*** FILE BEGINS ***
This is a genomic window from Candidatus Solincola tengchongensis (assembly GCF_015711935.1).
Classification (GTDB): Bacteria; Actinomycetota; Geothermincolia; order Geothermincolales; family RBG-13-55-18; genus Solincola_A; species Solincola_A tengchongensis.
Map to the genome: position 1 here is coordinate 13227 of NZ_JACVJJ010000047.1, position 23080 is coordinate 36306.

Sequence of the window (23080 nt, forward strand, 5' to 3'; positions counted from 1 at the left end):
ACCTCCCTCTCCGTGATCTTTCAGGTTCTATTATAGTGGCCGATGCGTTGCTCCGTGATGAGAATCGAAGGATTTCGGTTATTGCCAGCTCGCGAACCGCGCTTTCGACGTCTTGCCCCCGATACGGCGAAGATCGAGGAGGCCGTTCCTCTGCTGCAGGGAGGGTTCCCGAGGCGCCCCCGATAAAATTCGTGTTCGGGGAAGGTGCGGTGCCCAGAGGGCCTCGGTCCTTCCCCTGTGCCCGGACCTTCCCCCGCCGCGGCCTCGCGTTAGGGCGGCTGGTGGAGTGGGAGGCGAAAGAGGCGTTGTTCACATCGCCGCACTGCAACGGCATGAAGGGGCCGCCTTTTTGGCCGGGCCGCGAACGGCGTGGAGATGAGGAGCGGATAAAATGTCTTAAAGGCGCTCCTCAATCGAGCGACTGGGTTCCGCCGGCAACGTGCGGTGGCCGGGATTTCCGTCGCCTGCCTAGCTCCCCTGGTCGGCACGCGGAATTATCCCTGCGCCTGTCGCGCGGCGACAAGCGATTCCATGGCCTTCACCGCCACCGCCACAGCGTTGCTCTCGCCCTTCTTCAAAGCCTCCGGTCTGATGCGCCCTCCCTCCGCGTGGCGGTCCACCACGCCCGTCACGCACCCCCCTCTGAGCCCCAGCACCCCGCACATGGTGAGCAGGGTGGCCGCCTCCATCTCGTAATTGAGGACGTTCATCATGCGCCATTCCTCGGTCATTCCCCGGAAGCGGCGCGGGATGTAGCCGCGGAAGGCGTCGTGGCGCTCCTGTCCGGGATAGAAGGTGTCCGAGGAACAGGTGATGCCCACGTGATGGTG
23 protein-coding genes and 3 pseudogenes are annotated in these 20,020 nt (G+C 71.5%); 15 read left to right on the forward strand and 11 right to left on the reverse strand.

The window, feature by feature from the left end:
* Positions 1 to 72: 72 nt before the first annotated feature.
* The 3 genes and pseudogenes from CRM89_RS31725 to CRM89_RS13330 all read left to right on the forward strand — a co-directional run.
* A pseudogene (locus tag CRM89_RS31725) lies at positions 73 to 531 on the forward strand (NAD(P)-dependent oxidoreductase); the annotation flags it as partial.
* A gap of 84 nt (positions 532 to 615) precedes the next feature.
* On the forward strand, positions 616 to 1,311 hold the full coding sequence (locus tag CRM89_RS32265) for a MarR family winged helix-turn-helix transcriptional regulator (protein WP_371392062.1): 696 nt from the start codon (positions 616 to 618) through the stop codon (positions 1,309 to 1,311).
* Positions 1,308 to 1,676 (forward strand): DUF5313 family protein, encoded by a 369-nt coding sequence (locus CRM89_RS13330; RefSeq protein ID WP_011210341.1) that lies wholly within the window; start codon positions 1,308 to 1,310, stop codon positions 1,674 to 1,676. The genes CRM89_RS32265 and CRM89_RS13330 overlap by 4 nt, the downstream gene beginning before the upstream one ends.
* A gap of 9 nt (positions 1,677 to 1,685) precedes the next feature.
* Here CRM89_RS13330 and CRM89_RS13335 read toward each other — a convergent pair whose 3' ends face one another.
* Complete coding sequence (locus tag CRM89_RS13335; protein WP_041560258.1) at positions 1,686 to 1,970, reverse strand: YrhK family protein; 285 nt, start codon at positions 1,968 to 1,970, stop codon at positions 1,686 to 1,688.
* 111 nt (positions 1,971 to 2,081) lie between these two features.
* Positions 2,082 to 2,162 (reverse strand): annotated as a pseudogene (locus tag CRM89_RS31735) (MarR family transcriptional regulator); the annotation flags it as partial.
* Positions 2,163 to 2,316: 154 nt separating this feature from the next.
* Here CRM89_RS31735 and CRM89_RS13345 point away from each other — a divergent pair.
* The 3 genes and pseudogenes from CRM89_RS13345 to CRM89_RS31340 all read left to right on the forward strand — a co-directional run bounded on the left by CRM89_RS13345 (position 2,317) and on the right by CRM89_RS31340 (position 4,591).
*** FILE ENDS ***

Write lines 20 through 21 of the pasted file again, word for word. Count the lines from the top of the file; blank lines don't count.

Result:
* Here CRM89_RS31735 and CRM89_RS13345 point away from each other — a divergent pair.
* The 3 genes and pseudogenes from CRM89_RS13345 to CRM89_RS31340 all read left to right on the forward strand — a co-directional run bounded on the left by CRM89_RS13345 (position 2,317) and on the right by CRM89_RS31340 (position 4,591).